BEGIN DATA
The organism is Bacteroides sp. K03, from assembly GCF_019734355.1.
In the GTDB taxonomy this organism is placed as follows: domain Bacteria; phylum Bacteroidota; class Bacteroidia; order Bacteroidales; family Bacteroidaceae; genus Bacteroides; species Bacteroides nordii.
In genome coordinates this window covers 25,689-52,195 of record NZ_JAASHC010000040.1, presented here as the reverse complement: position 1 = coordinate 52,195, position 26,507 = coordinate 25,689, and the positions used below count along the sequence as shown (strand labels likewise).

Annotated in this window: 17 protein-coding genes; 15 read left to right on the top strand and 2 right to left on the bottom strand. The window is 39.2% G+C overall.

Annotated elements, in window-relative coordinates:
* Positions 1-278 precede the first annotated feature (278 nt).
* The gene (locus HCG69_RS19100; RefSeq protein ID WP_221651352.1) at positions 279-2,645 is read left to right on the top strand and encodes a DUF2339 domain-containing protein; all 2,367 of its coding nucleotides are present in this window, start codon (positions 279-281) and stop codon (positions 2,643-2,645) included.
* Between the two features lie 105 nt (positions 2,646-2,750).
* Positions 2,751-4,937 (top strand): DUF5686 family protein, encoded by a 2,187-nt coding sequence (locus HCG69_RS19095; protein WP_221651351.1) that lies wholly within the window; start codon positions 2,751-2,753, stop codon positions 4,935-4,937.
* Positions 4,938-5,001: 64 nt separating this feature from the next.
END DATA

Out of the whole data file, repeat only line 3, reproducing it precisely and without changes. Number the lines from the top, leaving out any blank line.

In genome coordinates this window covers 25,689-52,195 of record NZ_JAASHC010000040.1, presented here as the reverse complement: position 1 = coordinate 52,195, position 26,507 = coordinate 25,689, and the positions used below count along the sequence as shown (strand labels likewise).